At The Motley Fool, we poke plenty of fun at Wall Street analysts and their endless cycle of upgrades, downgrades, and "initiating coverage at neutral." So you might think we'd be the last people to give virtual ink to such "news." And we would be -- if that were all we were doing.

But in "This Just In," we don't simply tell you what the analysts said. We'll also show you whether they know what they're talking about. To help, we've enlisted Motley Fool CAPS, our tool for rating stocks and analysts alike. With CAPS, we track the long-term performance of Wall Street's best and brightest -- and its worst and sorriest, too.

All Amazon, all the time
It's earnings season, Fools, and the bankers are flummoxed. Yesterday, (NASDAQ:AMZN) reported better-than-expected profits on slightly worse-than-expected sales -- and Wall Street doesn't know quite what to make of it.

  • Over at Jefferies & Co., they're worrying that sales of books, CDs, and DVDs were "lackluster" last quarter. But Jefferies is impressed at the improved profit margins.
  • Janney Montgomery Scott echoed Jefferies' concerns but says the stock was fairly valued (before this morning's selloff) and saw no reason to downgrade it.
  • In contrast, Deutsche Bank was positively enthusiastic in observing that the company lowered prices on its products yet managed to expand its profits anyway.

But so far, only one analyst has actually gone so far as to change its rating on That analyst, Collins Stewart, and that ratings downgrade, are the subjects of today's column.

Let's go to the tape
The first thing you need to know about Collins Stewart is that while it's the only analyst out there that's actively downgrading Amazon's stock, it's also the worst analyst of the four named above. Collins Stewart gets only about 46% of its recommendations right, overall, as tracked on CAPS. Yet I believe it's nevertheless quite likely right about Amazon no longer being a buy. Why? Well, consider Collins Stewart's record within a related industry segment to what Amazon inhabits -- Internet Software and Services:


Collins Stewart Says:

CAPS Says (out of 5):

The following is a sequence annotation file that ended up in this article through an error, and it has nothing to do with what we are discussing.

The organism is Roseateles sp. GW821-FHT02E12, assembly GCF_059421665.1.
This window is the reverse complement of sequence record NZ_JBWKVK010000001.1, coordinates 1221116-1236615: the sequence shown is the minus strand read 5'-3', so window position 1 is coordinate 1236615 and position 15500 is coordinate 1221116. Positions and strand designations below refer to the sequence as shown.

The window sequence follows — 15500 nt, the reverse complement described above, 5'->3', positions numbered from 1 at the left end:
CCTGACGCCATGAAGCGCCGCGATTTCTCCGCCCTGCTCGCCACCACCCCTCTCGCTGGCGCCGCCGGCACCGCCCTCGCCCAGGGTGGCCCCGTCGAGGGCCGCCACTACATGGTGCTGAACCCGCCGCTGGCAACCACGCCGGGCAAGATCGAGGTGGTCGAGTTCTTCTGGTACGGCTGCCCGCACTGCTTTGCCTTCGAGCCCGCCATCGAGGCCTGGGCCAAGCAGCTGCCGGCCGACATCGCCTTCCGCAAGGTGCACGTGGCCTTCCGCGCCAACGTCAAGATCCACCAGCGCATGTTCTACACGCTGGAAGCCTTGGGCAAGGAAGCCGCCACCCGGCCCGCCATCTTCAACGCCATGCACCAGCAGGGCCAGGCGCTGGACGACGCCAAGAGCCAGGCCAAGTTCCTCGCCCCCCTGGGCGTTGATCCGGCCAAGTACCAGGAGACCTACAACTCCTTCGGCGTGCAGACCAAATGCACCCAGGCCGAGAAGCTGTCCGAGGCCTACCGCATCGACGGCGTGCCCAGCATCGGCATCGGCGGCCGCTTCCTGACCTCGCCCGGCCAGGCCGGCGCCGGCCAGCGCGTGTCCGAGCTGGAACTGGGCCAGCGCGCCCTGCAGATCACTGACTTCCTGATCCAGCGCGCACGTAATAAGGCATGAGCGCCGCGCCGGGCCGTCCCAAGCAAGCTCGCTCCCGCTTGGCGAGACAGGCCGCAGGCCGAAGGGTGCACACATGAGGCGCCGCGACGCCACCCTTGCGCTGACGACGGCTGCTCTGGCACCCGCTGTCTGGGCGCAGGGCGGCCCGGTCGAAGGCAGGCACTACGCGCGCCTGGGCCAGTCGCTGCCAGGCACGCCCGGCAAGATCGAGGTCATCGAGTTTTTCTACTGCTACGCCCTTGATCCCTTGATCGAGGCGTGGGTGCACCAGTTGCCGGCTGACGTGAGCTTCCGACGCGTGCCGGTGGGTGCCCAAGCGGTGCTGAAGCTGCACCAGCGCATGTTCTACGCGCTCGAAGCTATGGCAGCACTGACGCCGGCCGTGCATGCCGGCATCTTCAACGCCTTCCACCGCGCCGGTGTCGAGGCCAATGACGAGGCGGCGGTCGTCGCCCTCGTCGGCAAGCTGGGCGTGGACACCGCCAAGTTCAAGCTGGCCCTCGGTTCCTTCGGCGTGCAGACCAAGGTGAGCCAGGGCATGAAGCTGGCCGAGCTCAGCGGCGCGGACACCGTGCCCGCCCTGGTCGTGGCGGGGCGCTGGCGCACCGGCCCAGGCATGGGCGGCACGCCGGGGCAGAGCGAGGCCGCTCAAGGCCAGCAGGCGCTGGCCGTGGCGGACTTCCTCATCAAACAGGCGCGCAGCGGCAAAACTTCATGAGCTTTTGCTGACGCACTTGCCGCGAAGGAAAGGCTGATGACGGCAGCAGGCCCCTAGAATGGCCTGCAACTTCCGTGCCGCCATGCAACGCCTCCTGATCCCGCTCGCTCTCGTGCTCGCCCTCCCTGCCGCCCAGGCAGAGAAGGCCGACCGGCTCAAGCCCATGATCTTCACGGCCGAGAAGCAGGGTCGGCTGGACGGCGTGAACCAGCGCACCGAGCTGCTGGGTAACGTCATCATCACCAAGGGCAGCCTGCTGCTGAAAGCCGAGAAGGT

Collins Stewart's Picks Beating (Lagging) S&P By: (NASDAQ:SOHU)



193 points

ValueClick (NASDAQ:VCLK)



50 points




21 points

Omniture (NASDAQ:OMTR)



19 points (NASDAQ:NTES)



(19 points)

Pretty impressive, huh? In fact, Collins Stewart has gotten better than 62% of its picks right when making predictions in this sector. (And I should also point out that the last time Collins Stewart assigned an affirmative rating to Amazon -- when it advised earlier this year that investors buy it -- the stock beat the market by 61 percentage points.)

Collins on Amazon
So after such a profitable run with the stock, why is Collins parting ways with Amazon today? In part it's because Collins sees a revival at eBay's (NASDAQ:EBAY) Marketplace posing a new threat to Amazon. But more importantly, after the run Amazon has taken, Collins simply no longer sees "material upside" in the stock. The analyst was willing to give Amazon the benefit of the doubt, as well as a chance to surprise us to that upside this week, but when Amazon failed to wow us, Collins decided to take its chips off the table and walk away a winner.

But should we listen?

I believe so. I think that at this point, Amazon's run really has run out -- and more importantly, I think Collins is right that the stock's no longer a buy. (Note, however, that the analyst only downgraded the stock to "hold," not all the way to "sell.")

Based on what we learned in this week's earnings report, Amazon is now generating free cash flow at the astounding rate of $1.5 billion per year. That's more than double what the company reported as net income over the same period, and an 89% improvement over a year ago ... but it still leaves the stock selling for 25 times its free cash flow.

Foolish takeaway
To me, that's not too unreasonable a price to pay for a company growing at the 22% annual clip that analysts expect from Amazon earnings. (And word to the Foolish -- Amazon's guidance for next quarter, at least, is right in line with what analysts are predicting.) However, I don't think the stock offers quite the bargain that it did back in April.

Considering that there remain numerous better bargains to choose from, I'd suggest putting Amazon on the back burner for now. Check back in a few months and see whether the price has improved a bit before you buy more.